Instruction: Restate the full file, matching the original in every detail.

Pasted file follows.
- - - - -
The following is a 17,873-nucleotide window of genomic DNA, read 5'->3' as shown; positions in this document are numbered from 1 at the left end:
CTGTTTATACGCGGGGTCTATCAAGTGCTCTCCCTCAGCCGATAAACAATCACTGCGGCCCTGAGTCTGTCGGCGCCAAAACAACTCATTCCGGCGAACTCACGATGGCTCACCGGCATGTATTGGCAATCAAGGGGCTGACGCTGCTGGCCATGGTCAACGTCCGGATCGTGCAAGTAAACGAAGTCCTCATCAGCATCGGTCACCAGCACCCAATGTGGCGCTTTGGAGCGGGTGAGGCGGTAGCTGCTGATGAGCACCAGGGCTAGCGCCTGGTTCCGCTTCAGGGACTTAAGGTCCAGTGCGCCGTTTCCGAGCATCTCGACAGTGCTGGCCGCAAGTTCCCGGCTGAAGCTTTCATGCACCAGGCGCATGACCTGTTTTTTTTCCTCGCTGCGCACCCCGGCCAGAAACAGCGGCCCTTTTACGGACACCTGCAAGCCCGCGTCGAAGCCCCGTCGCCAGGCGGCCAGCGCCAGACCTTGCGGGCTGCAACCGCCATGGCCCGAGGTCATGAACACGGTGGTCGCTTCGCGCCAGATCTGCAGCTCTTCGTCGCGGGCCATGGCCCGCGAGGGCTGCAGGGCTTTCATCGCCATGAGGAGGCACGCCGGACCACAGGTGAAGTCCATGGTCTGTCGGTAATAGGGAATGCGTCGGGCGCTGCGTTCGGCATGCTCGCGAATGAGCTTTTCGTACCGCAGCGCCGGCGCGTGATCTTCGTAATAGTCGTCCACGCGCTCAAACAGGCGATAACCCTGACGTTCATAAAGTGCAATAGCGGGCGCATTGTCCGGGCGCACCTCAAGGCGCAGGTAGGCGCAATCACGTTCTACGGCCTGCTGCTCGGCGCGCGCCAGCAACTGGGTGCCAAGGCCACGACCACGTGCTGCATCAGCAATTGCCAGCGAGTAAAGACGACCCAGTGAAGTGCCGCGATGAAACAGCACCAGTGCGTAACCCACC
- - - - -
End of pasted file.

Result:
The following is a 17,873-nucleotide window of genomic DNA, read 5'->3' as shown; positions in this document are numbered from 1 at the left end:
CTGTTTATACGCGGGGTCTATCAAGTGCTCTCCCTCAGCCGATAAACAATCACTGCGGCCCTGAGTCTGTCGGCGCCAAAACAACTCATTCCGGCGAACTCACGATGGCTCACCGGCATGTATTGGCAATCAAGGGGCTGACGCTGCTGGCCATGGTCAACGTCCGGATCGTGCAAGTAAACGAAGTCCTCATCAGCATCGGTCACCAGCACCCAATGTGGCGCTTTGGAGCGGGTGAGGCGGTAGCTGCTGATGAGCACCAGGGCTAGCGCCTGGTTCCGCTTCAGGGACTTAAGGTCCAGTGCGCCGTTTCCGAGCATCTCGACAGTGCTGGCCGCAAGTTCCCGGCTGAAGCTTTCATGCACCAGGCGCATGACCTGTTTTTTTTCCTCGCTGCGCACCCCGGCCAGAAACAGCGGCCCTTTTACGGACACCTGCAAGCCCGCGTCGAAGCCCCGTCGCCAGGCGGCCAGCGCCAGACCTTGCGGGCTGCAACCGCCATGGCCCGAGGTCATGAACACGGTGGTCGCTTCGCGCCAGATCTGCAGCTCTTCGTCGCGGGCCATGGCCCGCGAGGGCTGCAGGGCTTTCATCGCCATGAGGAGGCACGCCGGACCACAGGTGAAGTCCATGGTCTGTCGGTAATAGGGAATGCGTCGGGCGCTGCGTTCGGCATGCTCGCGAATGAGCTTTTCGTACCGCAGCGCCGGCGCGTGATCTTCGTAATAGTCGTCCACGCGCTCAAACAGGCGATAACCCTGACGTTCATAAAGTGCAATAGCGGGCGCATTGTCCGGGCGCACCTCAAGGCGCAGGTAGGCGCAATCACGTTCTACGGCCTGCTGCTCGGCGCGCGCCAGCAACTGGGTGCCAAGGCCACGACCACGTGCTGCATCAGCAATTGCCAGCGAGTAAAGACGACCCAGTGAAGTGCCGCGATGAAACAGCACCAGTGCGTAACCCACC